Thursday, June 07, 2007

Knight Errant HardDaysKnight Begins Quest

I started playing tournament chess about three or four years ago. I'm currently rated around USCF 1550, with my highest rating just over 1600. My goal is 2000.
I used to study tactics with CT-Art (an excellent program). Within the last month or so I've switched to PCT. You can see my most recent history.

What I like about PCT is that it includes an endgame component. By studying the endgames with PCT, I feel more knowledgeable and confident with that phase of the game. I feel it's also changing my game. I no longer feel that I have to blast my way through the middlegame with some amazing tactical shot, but can move into the endgame (or at least some endgames) with a good chance of holding my own.

Regarding middlegame tactics, since using PCT, I feel like I'm seeing more in blitz games on ICC, but the real test is OTB tournament.

I just started a quad yesterday at the club (drew a 1780). I'm the lowest rated in the group, with the highest rated having an 1800 floor. So, I've got a great opportunity this month.

One of the things I've concluded about chess is that it's less about winning, or may be I should say, less about forcing a win by brute chess strength, and more about not losing, more about waiting for your opponent to blunder. "Waiting" sounds passive, and that's not what I mean. You can't just wait, you must test your opponent, and you wait for a wrong answer.

If you can get the initiative, and set problems for your opponent, even if they're not difficult, then you have a far greater chance of winning.

It's like there's a conversation going on between the two of you:

White: One plus one equals... ?

Black: Two!

White: Tweleve squared equals?

Black: Uhh, 143?

White: Close, but no, I'm sorry. Now, Estne Roma in Italia?

Black: Huh?

White: Checkmate!

So, you definitely want to be the one setting the agenda, by having the initiative and asking the questions. If you're the one being asked, then you'll have to come up with the correct answer and that's always tougher.

I guess beginners play chess like babies:

White: Agie mee ta gee doh?

Black: Og me oh beee bboo

By studying tactics and patterns, you are learning the questions and the answers that will be the conversation of your game.
Anyway, I like the language analogy.

5 comments:

The retired pawn said...

I like your blog! You're great with the language humor, but it is true. You have to learn the language of chess. I just started to play in chess tournament last November and after 11 rated games have P1293 rating for standard play and P1297 Quick rated. My goal is expert. I am told that I don't play enough tournaments to get there. I disagree. By using the methods endorsed by BDK, Chess of blood, and yourself, I find that it is possible to defeat higher rated players. I have yet to purchase PCT. Patrick endorsed it and I thought about it. I don't like giving out my credit card number and that I don't have a disc to reload the program if needed. However, since you're the third person to highly recommend it...I think I will break down and buy it. Thanks for your wonderful blog.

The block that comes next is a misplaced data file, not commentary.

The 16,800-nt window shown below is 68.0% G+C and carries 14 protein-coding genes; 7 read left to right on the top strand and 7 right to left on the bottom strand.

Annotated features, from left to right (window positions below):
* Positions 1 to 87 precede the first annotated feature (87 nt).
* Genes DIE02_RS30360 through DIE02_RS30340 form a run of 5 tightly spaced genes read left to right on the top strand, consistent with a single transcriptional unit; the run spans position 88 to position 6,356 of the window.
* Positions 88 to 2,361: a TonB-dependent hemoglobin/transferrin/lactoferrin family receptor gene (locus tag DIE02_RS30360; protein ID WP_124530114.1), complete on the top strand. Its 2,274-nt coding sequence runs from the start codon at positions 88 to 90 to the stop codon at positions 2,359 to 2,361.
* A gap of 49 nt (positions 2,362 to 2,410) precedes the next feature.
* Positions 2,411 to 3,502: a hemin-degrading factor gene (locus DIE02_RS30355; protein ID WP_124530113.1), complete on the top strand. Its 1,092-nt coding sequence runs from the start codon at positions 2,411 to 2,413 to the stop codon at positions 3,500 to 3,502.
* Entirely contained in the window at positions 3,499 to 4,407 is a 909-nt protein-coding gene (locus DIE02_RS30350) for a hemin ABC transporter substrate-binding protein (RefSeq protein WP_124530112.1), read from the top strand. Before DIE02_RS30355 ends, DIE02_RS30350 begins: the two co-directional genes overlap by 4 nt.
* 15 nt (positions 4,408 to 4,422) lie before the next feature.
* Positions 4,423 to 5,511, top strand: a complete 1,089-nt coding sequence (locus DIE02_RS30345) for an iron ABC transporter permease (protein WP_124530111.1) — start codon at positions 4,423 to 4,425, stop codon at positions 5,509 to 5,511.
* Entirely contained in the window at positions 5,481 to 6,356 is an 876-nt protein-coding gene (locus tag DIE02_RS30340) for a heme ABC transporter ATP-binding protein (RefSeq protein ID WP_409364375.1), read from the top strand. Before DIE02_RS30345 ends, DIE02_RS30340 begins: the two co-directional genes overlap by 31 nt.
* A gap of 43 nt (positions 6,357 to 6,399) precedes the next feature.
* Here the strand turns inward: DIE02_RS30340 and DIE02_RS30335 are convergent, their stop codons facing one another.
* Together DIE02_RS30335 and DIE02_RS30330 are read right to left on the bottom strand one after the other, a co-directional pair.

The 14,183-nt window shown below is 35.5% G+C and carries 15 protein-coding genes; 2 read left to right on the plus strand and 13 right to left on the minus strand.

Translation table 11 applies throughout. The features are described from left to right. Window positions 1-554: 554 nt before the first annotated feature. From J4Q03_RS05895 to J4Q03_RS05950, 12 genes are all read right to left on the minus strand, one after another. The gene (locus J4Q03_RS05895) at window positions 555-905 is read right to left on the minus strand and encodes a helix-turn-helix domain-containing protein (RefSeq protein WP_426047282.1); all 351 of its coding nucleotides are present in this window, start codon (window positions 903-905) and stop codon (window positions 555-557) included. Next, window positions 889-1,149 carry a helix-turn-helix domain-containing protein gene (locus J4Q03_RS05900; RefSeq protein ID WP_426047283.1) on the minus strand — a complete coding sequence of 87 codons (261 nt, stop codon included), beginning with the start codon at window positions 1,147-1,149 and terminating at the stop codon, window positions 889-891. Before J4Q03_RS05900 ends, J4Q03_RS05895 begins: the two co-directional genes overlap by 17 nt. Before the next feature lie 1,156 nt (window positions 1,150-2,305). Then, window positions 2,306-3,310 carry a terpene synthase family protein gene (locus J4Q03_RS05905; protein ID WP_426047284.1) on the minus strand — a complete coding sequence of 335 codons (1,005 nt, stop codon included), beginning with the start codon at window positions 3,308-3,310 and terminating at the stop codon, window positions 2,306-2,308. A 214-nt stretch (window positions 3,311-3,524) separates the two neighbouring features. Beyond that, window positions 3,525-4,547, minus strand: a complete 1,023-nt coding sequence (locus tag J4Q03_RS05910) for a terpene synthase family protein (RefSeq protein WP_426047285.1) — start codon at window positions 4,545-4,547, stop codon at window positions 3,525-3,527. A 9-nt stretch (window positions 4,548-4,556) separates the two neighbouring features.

The Rise and Shine Good Knight said...

"Anyway, I like the language analogy."

Me too :D

Great post.

Blue Devil Knight said...

Welcome to tactical crazi-world!

HardDaysKnight said...

>the retired pawn: I do not think you'll be disappointed with PCT; as far as using a credit card, I've never had any problems; of course, I use only reputable businesses; also, be sure that you always use a secure link when sending credit information (the URL should show "https" (note the "s"); thank you for commenting.

>rise and shine goog knight and blue devil knight: thanks for stopping by

The retired pawn said...

HDK, I broke down and purchased the PCT. Now my question is: when do I get to down load it? Do they send me something first? Maybe I jacked it up. This is why I hate doing business this way, as I feel as if I was cheated...even if I haven't been (yet). Hopefully, I did this right. Let me know!